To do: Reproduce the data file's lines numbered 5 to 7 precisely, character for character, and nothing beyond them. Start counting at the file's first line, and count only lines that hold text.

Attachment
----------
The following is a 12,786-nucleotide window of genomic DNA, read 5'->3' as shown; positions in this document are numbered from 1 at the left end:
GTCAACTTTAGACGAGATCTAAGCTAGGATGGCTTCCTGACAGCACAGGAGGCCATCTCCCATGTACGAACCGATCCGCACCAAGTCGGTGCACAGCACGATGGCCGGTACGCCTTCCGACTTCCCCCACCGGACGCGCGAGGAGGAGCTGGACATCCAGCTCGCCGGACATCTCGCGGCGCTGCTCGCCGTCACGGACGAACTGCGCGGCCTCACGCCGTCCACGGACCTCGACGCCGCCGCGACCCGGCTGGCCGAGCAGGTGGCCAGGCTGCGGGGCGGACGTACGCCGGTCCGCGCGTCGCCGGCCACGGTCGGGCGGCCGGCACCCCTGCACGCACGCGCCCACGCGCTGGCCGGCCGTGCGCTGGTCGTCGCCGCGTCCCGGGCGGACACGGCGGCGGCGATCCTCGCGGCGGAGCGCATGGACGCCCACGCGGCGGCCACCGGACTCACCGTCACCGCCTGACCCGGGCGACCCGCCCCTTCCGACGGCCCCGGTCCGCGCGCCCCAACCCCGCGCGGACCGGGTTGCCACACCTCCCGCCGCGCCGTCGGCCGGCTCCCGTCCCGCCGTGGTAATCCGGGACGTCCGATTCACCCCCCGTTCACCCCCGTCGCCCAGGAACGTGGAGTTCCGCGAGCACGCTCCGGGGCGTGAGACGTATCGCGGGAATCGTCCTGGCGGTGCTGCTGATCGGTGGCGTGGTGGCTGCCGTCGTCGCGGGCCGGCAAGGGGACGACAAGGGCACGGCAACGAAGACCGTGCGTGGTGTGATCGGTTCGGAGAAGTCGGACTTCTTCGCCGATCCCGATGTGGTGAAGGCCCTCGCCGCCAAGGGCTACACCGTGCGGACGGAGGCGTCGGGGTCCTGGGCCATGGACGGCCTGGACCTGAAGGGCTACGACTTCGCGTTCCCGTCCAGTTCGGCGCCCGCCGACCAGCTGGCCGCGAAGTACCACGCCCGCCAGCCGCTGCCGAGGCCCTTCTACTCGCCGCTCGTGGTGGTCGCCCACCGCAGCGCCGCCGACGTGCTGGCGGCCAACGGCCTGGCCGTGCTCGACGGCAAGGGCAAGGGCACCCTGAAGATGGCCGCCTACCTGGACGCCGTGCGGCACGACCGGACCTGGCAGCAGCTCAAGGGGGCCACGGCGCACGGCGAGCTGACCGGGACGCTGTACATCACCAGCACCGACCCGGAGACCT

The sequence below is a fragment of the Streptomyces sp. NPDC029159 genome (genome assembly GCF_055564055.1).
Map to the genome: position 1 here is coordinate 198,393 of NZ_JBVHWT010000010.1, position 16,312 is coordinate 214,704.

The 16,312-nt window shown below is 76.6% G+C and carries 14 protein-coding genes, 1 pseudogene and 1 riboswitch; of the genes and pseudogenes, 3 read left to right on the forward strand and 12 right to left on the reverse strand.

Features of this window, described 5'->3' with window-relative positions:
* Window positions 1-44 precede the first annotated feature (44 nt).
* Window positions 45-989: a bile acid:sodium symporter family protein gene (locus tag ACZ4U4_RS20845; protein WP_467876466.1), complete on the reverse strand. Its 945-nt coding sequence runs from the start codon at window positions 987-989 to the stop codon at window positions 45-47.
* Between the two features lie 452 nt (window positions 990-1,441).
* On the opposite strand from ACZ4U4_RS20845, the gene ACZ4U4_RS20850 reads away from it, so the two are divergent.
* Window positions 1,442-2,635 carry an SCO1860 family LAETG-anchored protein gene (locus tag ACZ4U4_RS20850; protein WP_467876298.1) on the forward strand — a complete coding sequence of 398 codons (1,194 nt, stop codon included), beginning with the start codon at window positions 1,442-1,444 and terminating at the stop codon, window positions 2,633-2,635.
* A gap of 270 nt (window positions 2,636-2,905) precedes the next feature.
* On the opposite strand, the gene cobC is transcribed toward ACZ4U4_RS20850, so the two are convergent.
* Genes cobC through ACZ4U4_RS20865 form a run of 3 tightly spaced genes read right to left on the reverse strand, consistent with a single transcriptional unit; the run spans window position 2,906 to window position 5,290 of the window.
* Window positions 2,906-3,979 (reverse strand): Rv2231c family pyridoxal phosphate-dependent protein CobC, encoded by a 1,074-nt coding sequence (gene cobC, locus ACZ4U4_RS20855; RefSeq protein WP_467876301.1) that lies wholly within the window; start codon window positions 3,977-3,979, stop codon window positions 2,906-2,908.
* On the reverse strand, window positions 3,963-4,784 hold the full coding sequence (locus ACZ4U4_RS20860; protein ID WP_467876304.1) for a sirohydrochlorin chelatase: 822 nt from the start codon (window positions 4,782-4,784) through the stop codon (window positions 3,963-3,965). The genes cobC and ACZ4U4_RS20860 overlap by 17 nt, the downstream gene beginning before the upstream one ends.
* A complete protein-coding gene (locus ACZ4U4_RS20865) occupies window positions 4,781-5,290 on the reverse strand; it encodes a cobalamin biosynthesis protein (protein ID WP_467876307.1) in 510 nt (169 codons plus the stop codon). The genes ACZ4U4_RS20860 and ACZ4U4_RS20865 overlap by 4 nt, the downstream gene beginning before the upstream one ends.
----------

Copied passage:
The 16,312-nt window shown below is 76.6% G+C and carries 14 protein-coding genes, 1 pseudogene and 1 riboswitch; of the genes and pseudogenes, 3 read left to right on the forward strand and 12 right to left on the reverse strand.

Features of this window, described 5'->3' with window-relative positions:
* Window positions 1-44 precede the first annotated feature (44 nt).